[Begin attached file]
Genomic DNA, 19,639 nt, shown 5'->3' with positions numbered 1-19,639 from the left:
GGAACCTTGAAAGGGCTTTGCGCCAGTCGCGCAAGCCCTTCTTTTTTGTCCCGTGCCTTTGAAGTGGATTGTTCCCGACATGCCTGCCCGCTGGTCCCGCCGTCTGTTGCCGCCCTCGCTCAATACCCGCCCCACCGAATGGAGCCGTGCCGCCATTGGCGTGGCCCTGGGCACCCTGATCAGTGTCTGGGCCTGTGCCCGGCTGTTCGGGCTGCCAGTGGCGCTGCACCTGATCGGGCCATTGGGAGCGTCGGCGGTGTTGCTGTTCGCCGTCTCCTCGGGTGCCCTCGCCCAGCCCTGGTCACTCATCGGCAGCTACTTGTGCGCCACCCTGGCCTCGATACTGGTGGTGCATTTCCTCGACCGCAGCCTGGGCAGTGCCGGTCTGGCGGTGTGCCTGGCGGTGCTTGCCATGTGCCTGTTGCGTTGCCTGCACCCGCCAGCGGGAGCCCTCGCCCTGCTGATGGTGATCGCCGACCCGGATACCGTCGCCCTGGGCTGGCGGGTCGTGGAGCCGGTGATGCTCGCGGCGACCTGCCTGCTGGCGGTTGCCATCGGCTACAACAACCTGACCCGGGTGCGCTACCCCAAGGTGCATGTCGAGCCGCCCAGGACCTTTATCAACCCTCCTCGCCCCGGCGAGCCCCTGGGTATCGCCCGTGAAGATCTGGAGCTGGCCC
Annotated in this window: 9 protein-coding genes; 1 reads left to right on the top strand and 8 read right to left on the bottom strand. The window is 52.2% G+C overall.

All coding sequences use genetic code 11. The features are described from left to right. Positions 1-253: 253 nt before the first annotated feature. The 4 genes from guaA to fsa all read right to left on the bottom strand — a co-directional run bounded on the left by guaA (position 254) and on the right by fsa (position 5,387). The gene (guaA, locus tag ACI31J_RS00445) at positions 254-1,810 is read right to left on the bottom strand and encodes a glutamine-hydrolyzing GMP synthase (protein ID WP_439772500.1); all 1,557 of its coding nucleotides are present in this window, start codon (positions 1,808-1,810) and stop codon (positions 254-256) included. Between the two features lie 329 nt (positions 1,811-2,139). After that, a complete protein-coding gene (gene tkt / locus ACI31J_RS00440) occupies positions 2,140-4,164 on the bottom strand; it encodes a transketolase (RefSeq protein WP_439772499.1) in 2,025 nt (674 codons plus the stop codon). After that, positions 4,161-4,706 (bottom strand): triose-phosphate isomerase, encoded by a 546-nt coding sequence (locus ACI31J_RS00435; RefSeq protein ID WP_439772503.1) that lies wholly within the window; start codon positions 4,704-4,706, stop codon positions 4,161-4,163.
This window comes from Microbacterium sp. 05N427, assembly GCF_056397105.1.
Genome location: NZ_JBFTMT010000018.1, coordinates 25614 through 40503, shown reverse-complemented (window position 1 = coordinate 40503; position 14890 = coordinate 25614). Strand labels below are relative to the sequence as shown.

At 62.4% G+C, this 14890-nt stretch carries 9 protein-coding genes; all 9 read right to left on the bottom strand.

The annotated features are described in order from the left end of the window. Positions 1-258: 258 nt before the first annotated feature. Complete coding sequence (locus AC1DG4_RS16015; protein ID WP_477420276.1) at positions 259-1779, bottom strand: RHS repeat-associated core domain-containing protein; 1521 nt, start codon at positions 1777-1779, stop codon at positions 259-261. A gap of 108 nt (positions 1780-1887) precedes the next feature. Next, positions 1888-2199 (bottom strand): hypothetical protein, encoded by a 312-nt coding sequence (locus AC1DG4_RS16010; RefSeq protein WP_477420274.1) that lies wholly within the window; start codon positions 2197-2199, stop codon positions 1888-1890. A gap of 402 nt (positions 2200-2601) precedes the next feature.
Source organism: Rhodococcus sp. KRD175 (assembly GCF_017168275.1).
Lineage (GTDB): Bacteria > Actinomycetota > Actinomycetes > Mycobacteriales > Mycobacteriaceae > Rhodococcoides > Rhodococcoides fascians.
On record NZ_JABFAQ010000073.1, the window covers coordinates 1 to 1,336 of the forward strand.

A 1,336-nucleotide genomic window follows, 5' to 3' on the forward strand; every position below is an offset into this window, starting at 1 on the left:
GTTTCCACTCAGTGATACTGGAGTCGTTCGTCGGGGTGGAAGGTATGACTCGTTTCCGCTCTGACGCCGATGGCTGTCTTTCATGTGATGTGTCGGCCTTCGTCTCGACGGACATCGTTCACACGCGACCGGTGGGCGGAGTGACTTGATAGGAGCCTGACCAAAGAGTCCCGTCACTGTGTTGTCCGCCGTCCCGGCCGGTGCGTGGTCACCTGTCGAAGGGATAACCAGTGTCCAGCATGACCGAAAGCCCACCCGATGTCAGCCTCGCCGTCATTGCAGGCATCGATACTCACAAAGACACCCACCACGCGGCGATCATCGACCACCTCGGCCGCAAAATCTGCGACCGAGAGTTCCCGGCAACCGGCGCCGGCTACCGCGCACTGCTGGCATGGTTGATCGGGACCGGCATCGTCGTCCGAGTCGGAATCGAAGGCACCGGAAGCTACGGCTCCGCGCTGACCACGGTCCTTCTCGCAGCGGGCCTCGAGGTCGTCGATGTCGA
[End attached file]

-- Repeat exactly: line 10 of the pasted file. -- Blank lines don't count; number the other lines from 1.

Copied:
Lineage (GTDB): Bacteria > Actinomycetota > Actinomycetes > Mycobacteriales > Mycobacteriaceae > Rhodococcoides > Rhodococcoides fascians.